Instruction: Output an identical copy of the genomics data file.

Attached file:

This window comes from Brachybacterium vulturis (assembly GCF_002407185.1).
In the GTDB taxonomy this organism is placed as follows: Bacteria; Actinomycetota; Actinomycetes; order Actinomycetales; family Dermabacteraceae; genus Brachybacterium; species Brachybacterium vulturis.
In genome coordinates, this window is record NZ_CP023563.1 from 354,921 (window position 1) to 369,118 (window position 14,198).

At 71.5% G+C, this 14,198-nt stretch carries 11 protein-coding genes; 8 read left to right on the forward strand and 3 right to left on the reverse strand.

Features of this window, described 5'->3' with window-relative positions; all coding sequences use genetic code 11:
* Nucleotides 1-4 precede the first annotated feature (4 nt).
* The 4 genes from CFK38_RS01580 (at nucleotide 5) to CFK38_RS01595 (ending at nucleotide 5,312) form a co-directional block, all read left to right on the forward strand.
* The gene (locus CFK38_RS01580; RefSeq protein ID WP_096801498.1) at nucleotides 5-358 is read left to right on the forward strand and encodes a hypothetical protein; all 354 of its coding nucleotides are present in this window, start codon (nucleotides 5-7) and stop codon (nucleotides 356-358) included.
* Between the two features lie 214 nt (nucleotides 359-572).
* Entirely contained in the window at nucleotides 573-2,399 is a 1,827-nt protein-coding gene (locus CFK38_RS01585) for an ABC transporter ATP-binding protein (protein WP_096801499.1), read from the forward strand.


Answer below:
This window comes from Brachybacterium vulturis (assembly GCF_002407185.1).
In the GTDB taxonomy this organism is placed as follows: Bacteria; Actinomycetota; Actinomycetes; order Actinomycetales; family Dermabacteraceae; genus Brachybacterium; species Brachybacterium vulturis.
In genome coordinates, this window is record NZ_CP023563.1 from 354,921 (window position 1) to 369,118 (window position 14,198).

At 71.5% G+C, this 14,198-nt stretch carries 11 protein-coding genes; 8 read left to right on the forward strand and 3 right to left on the reverse strand.

Features of this window, described 5'->3' with window-relative positions; all coding sequences use genetic code 11:
* Nucleotides 1-4 precede the first annotated feature (4 nt).
* The 4 genes from CFK38_RS01580 (at nucleotide 5) to CFK38_RS01595 (ending at nucleotide 5,312) form a co-directional block, all read left to right on the forward strand.
* The gene (locus CFK38_RS01580; RefSeq protein ID WP_096801498.1) at nucleotides 5-358 is read left to right on the forward strand and encodes a hypothetical protein; all 354 of its coding nucleotides are present in this window, start codon (nucleotides 5-7) and stop codon (nucleotides 356-358) included.
* Between the two features lie 214 nt (nucleotides 359-572).
* Entirely contained in the window at nucleotides 573-2,399 is a 1,827-nt protein-coding gene (locus CFK38_RS01585) for an ABC transporter ATP-binding protein (protein WP_096801499.1), read from the forward strand.